London is known as the city in Europe with a heart for radicals. Karl Marx was one of the more famous dissidents to take up residence there after he was expelled from Paris in 1849.
More recently, London has extended the same tolerance to Muslim immigrants who have moved to the city in great numbers. But in the wake of last week’s bomb attacks and the knowledge that four of the alleged suicide bombers were British-born Muslim citizens, this long tradition of openness is now being questioned.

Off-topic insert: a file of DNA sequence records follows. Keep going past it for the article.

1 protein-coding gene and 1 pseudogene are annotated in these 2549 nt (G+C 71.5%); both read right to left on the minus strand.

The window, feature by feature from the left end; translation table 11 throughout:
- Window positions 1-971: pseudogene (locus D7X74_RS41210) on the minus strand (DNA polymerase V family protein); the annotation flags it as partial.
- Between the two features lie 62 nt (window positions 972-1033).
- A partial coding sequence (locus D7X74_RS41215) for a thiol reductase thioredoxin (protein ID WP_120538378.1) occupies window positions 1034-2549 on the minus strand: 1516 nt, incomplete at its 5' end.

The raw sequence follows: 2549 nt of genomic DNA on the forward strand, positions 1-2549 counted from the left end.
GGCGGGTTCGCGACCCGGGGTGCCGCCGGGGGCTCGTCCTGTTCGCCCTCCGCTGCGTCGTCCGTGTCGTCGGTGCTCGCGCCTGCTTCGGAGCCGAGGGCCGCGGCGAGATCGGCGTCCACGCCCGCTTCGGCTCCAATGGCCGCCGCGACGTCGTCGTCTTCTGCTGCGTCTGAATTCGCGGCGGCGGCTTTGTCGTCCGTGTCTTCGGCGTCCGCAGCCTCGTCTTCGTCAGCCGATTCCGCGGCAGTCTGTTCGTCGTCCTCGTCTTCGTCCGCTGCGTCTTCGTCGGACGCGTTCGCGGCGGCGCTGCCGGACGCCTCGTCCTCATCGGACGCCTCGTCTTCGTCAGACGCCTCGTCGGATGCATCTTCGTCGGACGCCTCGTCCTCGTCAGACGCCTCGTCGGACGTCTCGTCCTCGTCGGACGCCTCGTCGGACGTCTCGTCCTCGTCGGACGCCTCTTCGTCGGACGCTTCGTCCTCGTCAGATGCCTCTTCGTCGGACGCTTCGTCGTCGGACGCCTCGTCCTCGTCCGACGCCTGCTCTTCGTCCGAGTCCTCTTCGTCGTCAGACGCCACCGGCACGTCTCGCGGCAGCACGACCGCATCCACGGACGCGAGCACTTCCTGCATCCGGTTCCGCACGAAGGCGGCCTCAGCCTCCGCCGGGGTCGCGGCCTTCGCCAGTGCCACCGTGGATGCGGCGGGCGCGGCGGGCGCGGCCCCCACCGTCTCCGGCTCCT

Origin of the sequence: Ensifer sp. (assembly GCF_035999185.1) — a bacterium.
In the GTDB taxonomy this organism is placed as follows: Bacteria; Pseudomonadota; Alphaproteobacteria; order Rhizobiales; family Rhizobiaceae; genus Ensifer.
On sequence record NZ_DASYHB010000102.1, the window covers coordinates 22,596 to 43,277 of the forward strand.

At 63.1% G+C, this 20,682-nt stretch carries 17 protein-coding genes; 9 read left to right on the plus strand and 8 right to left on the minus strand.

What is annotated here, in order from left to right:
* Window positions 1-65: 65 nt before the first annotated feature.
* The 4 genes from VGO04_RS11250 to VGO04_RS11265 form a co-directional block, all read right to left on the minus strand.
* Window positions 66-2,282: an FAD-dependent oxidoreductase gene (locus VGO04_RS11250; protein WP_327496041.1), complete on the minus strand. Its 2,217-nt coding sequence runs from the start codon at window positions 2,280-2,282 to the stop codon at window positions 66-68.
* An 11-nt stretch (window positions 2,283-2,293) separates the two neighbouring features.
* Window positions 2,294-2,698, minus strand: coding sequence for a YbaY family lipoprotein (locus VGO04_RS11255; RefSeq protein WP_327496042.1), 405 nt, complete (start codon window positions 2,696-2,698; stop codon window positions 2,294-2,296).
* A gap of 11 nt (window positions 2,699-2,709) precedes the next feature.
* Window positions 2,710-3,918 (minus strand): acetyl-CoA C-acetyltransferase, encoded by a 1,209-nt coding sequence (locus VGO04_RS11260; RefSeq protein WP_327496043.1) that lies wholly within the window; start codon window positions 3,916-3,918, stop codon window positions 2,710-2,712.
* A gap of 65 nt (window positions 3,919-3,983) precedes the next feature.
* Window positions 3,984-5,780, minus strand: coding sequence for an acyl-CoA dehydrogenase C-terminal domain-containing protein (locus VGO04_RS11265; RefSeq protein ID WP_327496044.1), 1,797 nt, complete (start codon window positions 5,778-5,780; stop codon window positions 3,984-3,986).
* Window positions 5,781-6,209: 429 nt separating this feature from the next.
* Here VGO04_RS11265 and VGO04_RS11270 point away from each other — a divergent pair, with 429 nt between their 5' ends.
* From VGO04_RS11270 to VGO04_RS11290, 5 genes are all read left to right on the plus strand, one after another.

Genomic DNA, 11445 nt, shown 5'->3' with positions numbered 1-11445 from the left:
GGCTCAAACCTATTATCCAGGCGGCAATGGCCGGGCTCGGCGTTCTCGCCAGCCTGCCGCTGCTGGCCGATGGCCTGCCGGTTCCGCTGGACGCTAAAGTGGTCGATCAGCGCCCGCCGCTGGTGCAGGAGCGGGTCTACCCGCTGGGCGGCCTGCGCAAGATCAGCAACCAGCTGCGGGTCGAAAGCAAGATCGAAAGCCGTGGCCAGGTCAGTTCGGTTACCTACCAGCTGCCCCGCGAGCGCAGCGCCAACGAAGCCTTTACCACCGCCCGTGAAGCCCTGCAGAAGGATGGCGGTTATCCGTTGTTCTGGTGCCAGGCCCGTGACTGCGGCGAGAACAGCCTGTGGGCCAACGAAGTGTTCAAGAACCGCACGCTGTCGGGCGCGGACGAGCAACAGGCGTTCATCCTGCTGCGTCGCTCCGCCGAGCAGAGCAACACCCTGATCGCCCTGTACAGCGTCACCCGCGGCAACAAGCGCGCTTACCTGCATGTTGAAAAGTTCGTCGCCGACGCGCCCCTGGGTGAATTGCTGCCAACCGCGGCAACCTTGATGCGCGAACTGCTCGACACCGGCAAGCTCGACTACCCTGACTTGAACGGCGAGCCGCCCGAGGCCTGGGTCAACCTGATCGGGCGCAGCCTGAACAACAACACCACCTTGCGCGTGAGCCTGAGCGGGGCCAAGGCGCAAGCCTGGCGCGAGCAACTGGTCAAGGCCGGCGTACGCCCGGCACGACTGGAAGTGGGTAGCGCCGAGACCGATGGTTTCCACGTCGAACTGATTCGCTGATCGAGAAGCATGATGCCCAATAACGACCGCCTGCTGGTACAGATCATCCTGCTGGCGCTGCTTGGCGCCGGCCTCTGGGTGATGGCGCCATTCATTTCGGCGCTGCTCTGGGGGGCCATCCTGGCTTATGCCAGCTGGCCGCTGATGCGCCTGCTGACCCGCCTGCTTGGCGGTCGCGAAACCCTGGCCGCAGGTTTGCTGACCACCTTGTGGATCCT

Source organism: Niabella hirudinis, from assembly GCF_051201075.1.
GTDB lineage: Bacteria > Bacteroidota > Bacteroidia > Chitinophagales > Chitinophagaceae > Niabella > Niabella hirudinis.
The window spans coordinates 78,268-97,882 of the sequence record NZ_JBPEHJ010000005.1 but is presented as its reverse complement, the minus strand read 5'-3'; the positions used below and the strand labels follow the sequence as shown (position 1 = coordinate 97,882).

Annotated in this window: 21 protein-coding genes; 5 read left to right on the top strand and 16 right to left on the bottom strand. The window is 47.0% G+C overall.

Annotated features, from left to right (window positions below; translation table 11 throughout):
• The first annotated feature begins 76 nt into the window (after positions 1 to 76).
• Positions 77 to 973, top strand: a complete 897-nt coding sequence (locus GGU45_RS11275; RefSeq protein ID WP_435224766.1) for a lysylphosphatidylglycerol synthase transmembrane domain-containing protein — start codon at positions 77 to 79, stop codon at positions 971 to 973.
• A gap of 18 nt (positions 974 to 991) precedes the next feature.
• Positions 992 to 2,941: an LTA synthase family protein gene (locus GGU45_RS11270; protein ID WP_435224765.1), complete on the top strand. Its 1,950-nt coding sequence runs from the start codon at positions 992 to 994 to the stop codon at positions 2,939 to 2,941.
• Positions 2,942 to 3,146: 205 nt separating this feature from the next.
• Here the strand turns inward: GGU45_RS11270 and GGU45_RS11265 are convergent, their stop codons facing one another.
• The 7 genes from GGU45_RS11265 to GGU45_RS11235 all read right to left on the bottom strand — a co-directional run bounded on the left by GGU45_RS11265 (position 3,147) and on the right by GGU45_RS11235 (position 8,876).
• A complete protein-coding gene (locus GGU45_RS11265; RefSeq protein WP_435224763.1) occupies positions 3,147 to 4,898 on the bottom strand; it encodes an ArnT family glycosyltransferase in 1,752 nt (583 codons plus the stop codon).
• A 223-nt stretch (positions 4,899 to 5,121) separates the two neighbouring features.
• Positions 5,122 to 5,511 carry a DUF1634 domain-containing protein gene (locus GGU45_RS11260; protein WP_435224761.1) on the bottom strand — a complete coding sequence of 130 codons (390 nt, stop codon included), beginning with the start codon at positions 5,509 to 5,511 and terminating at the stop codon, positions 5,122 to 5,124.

Some are blaming the British government and its lax immigration policies for creating “Londonistan,” a safe haven where Islamic radicals have been ignored and allowed to organized. As the winds shift, many Muslims and Arab citizens are now worried that the city that once took them in, may turn against them..
Michael Goldfarb, London based correspondent for the WBUR documentary unit Inside/Out
Mahmud al-Rashid, publisher of Emel Magazine